<span id=Sharing your roadmap can be scary. Here’s why we are sharing ours." />

We really meant it when we committed to “radical transparency” because we believe in order to improve the way software is built — more efficient, more enjoyable, we have to be a part of sharing what works and doesn’t work for us in the hopes it helps at least one developer or team do their job better. 

And because we want to be more than just talk, we will be sharing a lot of our internal processes, meetings, and even our roadmap.

I know what you might be thinking, “That’s CRAZY.” Ok, maybe not that crazy. There are plenty of other companies like Buffer and most recently, GitHub, already doing this. But for the majority of SaaS companies, I can guess what might be going through their head. 

Sharing your roadmap can be scary. 

I’d bet that traditional SaaS companies would have a panic attack at the mere suggestion of sharing their roadmap outside their own four walls — especially without an NDA in place. We asked ourselves why some may be hesitant to share their roadmap and then, consider if that was a risk we were willing to take in order to advance our broader mission. Here’s what we came up with. 

Things change

The natural rhythm of an engineering team has always come with some unknowns — some code or integration didn’t work as expected, setting our timeline back. Or work just took longer than estimated. Bugs were reported and our teams had to switch from new features to bug fixes. Maybe a high-value customer requested a feature and your focus is pivoted to that unplanned work in order to delight your customer. 

Commonly when setting out the product vision, these things are not factored in. When this happens, there is likely a misalignment between leadership and the people doing the work. If you share your roadmap, sales might sell a product that isn’t ready yet and when deadlines slip, you are bound to have some angry customers. 

Is it worth the risk? 

Yes. Part of the reason for building Pinpoint was to address some of these alignment and blind-spot issues that are common within engineering teams. Our hope is that by bringing together all of the data, from all of the systems used in building software we help cut through the noise of what’s really going on, how long things take, and then use data science to predict some of those previously, unpredictable rhythms in engineering. With this, we can more accurately forecast capacity and tie work back to product vision and business outcomes. The “things change” issue becomes a non-issue when you have this level of visibility and have the tools to course correct in real-time. Because we are customer zero, and are building a product for us — one that we actually we use, we are putting ourselves to the test. We have a strong belief that If it doesn’t work for us, it won’t work for our customers.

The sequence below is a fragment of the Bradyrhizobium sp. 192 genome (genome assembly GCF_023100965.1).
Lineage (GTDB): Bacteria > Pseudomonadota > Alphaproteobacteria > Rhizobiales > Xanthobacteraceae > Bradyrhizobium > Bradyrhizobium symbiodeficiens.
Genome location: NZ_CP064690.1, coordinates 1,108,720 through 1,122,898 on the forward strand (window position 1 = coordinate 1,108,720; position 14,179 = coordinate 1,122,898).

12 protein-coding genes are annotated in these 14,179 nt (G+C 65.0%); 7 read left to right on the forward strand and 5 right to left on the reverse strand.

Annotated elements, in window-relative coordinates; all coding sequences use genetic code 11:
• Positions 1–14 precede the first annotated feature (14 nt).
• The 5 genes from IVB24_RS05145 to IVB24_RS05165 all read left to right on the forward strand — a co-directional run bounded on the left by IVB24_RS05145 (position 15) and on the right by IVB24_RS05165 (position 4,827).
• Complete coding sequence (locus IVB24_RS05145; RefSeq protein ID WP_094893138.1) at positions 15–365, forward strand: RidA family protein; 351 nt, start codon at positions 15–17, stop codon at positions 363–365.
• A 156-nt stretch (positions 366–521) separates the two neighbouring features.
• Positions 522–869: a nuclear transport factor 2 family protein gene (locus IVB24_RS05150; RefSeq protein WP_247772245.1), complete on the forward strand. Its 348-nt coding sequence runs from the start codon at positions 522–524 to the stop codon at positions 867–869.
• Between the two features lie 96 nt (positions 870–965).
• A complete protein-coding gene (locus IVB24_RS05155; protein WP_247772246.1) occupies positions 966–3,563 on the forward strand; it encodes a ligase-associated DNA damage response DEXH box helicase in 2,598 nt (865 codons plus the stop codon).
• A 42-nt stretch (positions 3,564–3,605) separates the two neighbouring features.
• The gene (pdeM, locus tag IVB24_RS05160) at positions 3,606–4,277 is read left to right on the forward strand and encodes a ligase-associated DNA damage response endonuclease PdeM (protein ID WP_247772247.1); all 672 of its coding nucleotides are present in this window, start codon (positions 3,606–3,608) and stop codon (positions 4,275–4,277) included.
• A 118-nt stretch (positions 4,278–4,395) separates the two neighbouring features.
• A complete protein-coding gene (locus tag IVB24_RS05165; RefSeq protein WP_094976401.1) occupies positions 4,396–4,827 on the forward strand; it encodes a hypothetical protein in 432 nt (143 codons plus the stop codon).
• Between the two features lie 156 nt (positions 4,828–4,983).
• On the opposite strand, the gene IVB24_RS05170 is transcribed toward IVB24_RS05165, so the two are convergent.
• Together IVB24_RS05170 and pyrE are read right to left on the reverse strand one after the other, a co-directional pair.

Competitive Pressure 

Another common reason companies won’t share their roadmap publicly is the fear of competition and someone else getting to market faster with that great idea of yours. I’ve been a part of companies that would hardly let you put screenshots of their product on the website. And demos? Demos were kept under lock and key. We post our demos on our website and on our YouTube channel, no secret passwords needed.  

Is it worth the risk? 

You bet. We are dedicated to our mission of improving the developer experience and because of that, we believe that a rising tide lifts all boats. We welcome conversations with others in the space in order to collaborate on what a better developer experience could look like. 

Because we are a business, we do still have to worry about remaining ahead and we felt that focusing on our own velocity would have a greater impact than simply making it hard to see what we are up to. We recently restructured our teams into full-stack teams in order to maximize efficiency and continuous innovation. We are also hyper-tapped into and prioritize customer feedback. Because of this, we are now able to ship new features and requested enhancements almost every single day. Since making these changes, we have increased velocity 10x which means we can deliver on our roadmap quickly. 

Our Transparent Roadmap 

Starting today you can visit pinpoint.com/roadmap to view the latest plans for our product. You can check our progress along the way on our changelog that is updated almost every day with what’s been released.  This will help our users see where we are going and provide feedback early and often. 

At the end of the day, we want to be the developer’s best friend. We recognize that we aren’t perfect. We will pack our roadmap with all the confidence in the world and still not complete everything — or do it wrong.  If we miss our targets, we want to openly reflect and share how we could have done better.  But we feel strongly that with these principles that are central to how we work — ship every day, prioritize customer feedback, be fail-friendly, put our own product to the test, etc., that we have a good opportunity to make a real impact not just for developers but everyone involved in building software. 

Check out the roadmap, here.  

Have questions? Want to help shape our product? Join our Slack Community. 

Get the data science behind high-performance teams.